1000 University graduate who went to Juba to look for work were killed simply because they are Nuer.

1000 SPLA soldiers and policemen were killed while on duty to serve lives from 15th – 23rd December 2013 in Juba.

2300 civilians including civil servants and youth were killed

1000 children under 10 year old were killed a long side their parents

More than 3000 people still missing

More than 2000 Nuer people wounded and denied access to medical services by the SS government.

More than 18,000 Nuer escaped to UNMISS compounds for protection.

Therefore the total number of people killed was 5,300. Perhaps these figureswill help the relevant institution of the government and human right organisations bases in Juba to initiate a rigorous investigation about the Nuer massacre. The dead bodies were put in the big containers and bury them in mass grave outside and inside Juba by the Loyal Forces of the president. They also placed some dead bodies in the containers and throw them in the river. Unfortunately, the media was prevented to report on killing of innocent Nuer or to know what the killers were doing with the dead bodies, relatives were denied to bury the bodies of their love ones. I strongly advice the international community to consider what occurred in Juba serious, investigate the cause of it and held those who involve accountable. I will help with the investigation of the scent should I be alive.

The government has been conveying a misleading messages to the community alleged that the conflict was not a tribal conflict while the loyal forces were specifically targeted and killed Nuer in Juba because that was what they were instructed or oriented to do by the President Kiir. Neither Dinka, Cholo nor Equatorian was killed in Juba and those who killed Nuer in Juba were all Dinka, the so call the presidential guards.

For that reason, I believe that this is a tribal conflict. If the president intended to target the communities’ member of those who opposed the SPLAM direction, then, the loyal forces perhaps would have killed other nationality of South Sudan. This would have both the legitimacy of the government’s claim that this is not a tribal conflict.

The so call government spoke person, Makuei Lueth failed to define coup as the government claimed. He has been distorting the cause of the conflict and condemned ‘white army’ for what happened in Jonglie. If in fact, the government was to deal with this crisis responsibly, perhaps what happen in Jonglie could have been avoided. But what the so call “loyal forces” did in Juba after the president announced the curfew was intend killing and elimination of Nuer. No one talk about it event now from the government of South Sudan. This is an indication that the government take side and that it perform it duty in the tribal line. Furthermore, if any civilian was killed in Jonglie I guessed that could have been through cross shooting between the army forces.

Finally, the civilians particularly the white army weighed war against the government simply because the government they voted for killed their innocent children who went to Juba for business and looking for work. Not because they were mobilised by Dr Riek Machar.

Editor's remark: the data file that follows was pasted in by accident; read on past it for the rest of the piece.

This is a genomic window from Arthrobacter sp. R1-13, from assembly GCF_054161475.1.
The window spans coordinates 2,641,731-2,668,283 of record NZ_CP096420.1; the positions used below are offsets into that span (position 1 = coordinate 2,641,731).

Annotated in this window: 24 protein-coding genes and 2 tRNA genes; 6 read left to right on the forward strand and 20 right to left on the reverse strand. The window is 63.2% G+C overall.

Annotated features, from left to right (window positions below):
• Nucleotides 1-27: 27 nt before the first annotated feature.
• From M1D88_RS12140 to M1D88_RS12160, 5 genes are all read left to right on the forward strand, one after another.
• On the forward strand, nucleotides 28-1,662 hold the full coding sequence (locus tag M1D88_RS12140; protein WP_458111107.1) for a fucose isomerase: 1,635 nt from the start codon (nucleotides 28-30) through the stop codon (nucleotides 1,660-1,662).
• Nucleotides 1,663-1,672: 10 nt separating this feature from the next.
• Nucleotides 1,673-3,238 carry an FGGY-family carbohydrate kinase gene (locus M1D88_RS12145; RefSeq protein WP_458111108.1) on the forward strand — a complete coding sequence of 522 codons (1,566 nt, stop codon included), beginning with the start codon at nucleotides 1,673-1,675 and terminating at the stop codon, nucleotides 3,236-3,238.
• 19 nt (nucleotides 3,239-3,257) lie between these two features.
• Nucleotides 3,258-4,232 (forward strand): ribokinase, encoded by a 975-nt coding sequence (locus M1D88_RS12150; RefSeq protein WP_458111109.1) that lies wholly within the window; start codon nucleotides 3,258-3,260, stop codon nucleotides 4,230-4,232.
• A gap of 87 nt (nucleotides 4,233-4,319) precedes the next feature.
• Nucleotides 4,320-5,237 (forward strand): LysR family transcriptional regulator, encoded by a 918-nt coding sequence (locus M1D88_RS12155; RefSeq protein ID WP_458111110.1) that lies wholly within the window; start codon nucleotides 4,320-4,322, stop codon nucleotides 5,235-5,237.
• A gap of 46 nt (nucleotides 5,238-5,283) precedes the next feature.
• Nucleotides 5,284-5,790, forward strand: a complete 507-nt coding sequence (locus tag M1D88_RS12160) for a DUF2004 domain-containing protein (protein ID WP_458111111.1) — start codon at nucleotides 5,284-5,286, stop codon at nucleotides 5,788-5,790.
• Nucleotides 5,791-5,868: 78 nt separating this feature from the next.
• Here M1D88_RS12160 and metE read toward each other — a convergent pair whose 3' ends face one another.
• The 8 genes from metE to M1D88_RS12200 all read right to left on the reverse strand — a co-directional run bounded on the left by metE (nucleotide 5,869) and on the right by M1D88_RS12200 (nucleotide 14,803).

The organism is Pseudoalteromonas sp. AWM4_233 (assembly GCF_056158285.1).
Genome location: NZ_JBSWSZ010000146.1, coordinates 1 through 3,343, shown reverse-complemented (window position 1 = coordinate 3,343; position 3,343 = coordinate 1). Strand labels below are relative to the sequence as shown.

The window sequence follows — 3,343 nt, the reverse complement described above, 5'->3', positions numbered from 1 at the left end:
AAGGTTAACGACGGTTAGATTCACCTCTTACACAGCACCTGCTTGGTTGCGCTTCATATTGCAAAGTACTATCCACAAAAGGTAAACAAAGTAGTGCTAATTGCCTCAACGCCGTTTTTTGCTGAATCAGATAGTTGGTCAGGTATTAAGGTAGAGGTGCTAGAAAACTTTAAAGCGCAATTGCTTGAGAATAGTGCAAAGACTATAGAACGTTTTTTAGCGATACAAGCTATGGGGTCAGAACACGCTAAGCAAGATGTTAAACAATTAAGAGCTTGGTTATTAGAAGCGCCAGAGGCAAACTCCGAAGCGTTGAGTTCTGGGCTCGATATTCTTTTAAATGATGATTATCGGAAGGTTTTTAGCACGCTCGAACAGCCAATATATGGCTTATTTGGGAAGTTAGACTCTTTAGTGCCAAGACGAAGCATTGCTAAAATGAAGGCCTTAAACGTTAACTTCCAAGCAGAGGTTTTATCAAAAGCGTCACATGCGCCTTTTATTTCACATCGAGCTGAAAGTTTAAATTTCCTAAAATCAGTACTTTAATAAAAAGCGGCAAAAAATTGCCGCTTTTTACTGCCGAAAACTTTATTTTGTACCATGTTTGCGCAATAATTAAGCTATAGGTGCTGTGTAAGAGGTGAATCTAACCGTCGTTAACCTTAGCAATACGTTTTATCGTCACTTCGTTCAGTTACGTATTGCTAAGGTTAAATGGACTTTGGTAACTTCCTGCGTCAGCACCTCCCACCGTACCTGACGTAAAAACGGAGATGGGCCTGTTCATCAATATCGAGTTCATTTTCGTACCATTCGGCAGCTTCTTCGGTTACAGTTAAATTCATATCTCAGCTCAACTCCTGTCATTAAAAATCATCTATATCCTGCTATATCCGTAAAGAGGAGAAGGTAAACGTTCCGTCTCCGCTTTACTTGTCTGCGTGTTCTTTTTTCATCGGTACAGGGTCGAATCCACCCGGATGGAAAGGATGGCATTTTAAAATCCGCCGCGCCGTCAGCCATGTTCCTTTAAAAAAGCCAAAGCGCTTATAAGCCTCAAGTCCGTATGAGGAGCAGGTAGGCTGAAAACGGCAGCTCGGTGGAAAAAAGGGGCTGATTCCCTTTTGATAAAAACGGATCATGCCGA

The SPLA freedom fighters that joined the opposition did so because their families were killed while they were on duty in Unity State, in Jonglie State and in greater Equatoria region protecting the sovereignty of South Sudan. How on earth should a family of national army soldier plan coup when the father/mother is serving the nation elsewhere?

I call upon the government to show leadership this war. I will keep you update on new development in Juba.

The author of this paper is resident of Juba and can be contact by

An Integrated Response to Justice and Reconciliation in South Sudan

From: Sudan Press

By David Deng and Elizabeth Deng*

January 8, 2014 (SSNA) — As representatives of Salva Kiir and Riek Machar meet in Addis Ababa to negotiate a ceasefire to the conflict that has engulfed South Sudan in past weeks, the question of what a mediated outcome might look like is at the forefront of everyone’s mind. Judging from public statements made by the two sides, there does not appear to be much common ground between them. Kiir maintains that Machar has tried to claim power through violence and as such cannot be rewarded with a power-sharing arrangement. Machar asserts that Kiir is responsible for the mass killings that took place in Juba in mid-December 2013 and is no longer fit to lead the country.

In the face of increasingly vocal calls for accountability from international leaders and South Sudanese civil society, the two parties have begun to acknowledge the need to investigate crimes committed in Juba and elsewhere in the country. Taban Deng Gai, head of Machar’s delegation in the Addis talks, has called for free access for humanitarian organizations and United Nations Human Rights Council to investigate atrocities and human rights abuses. On its part, the Government has announced the creation of two committees: one to investigate the killing of innocent civilians and the other to examine the causes of the divisions within the presidential guard. These public statements are a welcome first step, but specific and binding commitments to accountability must be detailed in any negotiated settlement in order to ensure that investigations and prosecutions actually take place.